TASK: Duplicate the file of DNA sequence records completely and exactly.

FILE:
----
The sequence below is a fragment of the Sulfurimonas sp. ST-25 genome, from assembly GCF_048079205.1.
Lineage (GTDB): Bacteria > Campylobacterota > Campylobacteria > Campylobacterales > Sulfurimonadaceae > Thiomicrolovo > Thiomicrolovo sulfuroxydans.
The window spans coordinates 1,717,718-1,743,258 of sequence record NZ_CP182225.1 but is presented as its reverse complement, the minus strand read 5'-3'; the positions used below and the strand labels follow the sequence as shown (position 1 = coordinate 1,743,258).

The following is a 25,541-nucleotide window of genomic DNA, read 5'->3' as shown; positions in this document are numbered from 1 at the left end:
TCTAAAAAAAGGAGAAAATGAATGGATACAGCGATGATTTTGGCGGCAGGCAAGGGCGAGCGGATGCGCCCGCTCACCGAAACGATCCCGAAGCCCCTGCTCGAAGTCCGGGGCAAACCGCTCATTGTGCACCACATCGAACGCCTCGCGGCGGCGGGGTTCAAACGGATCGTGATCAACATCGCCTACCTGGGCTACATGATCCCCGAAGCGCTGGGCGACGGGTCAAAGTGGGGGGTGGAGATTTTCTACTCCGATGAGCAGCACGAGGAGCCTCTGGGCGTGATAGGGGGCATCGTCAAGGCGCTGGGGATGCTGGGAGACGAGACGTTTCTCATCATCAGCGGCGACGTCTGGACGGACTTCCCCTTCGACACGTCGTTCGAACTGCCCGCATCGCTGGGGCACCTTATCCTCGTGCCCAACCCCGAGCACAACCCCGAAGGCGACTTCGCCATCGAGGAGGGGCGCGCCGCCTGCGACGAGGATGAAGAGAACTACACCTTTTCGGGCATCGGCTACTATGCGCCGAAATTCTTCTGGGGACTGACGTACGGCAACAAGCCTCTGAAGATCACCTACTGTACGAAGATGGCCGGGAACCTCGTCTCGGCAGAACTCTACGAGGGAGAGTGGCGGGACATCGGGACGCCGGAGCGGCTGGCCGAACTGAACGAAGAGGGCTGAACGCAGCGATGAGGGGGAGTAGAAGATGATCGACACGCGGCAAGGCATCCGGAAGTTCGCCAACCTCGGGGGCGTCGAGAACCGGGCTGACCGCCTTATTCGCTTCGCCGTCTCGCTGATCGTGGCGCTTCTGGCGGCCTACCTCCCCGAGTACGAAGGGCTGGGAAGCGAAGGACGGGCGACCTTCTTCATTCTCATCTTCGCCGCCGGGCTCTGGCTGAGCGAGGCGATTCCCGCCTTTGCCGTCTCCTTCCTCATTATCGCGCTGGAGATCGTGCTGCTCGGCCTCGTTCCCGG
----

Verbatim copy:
The sequence below is a fragment of the Sulfurimonas sp. ST-25 genome, from assembly GCF_048079205.1.
Lineage (GTDB): Bacteria > Campylobacterota > Campylobacteria > Campylobacterales > Sulfurimonadaceae > Thiomicrolovo > Thiomicrolovo sulfuroxydans.
The window spans coordinates 1,717,718-1,743,258 of sequence record NZ_CP182225.1 but is presented as its reverse complement, the minus strand read 5'-3'; the positions used below and the strand labels follow the sequence as shown (position 1 = coordinate 1,743,258).

The following is a 25,541-nucleotide window of genomic DNA, read 5'->3' as shown; positions in this document are numbered from 1 at the left end:
TCTAAAAAAAGGAGAAAATGAATGGATACAGCGATGATTTTGGCGGCAGGCAAGGGCGAGCGGATGCGCCCGCTCACCGAAACGATCCCGAAGCCCCTGCTCGAAGTCCGGGGCAAACCGCTCATTGTGCACCACATCGAACGCCTCGCGGCGGCGGGGTTCAAACGGATCGTGATCAACATCGCCTACCTGGGCTACATGATCCCCGAAGCGCTGGGCGACGGGTCAAAGTGGGGGGTGGAGATTTTCTACTCCGATGAGCAGCACGAGGAGCCTCTGGGCGTGATAGGGGGCATCGTCAAGGCGCTGGGGATGCTGGGAGACGAGACGTTTCTCATCATCAGCGGCGACGTCTGGACGGACTTCCCCTTCGACACGTCGTTCGAACTGCCCGCATCGCTGGGGCACCTTATCCTCGTGCCCAACCCCGAGCACAACCCCGAAGGCGACTTCGCCATCGAGGAGGGGCGCGCCGCCTGCGACGAGGATGAAGAGAACTACACCTTTTCGGGCATCGGCTACTATGCGCCGAAATTCTTCTGGGGACTGACGTACGGCAACAAGCCTCTGAAGATCACCTACTGTACGAAGATGGCCGGGAACCTCGTCTCGGCAGAACTCTACGAGGGAGAGTGGCGGGACATCGGGACGCCGGAGCGGCTGGCCGAACTGAACGAAGAGGGCTGAACGCAGCGATGAGGGGGAGTAGAAGATGATCGACACGCGGCAAGGCATCCGGAAGTTCGCCAACCTCGGGGGCGTCGAGAACCGGGCTGACCGCCTTATTCGCTTCGCCGTCTCGCTGATCGTGGCGCTTCTGGCGGCCTACCTCCCCGAGTACGAAGGGCTGGGAAGCGAAGGACGGGCGACCTTCTTCATTCTCATCTTCGCCGCCGGGCTCTGGCTGAGCGAGGCGATTCCCGCCTTTGCCGTCTCCTTCCTCATTATCGCGCTGGAGATCGTGCTGCTCGGCCTCGTTCCCGG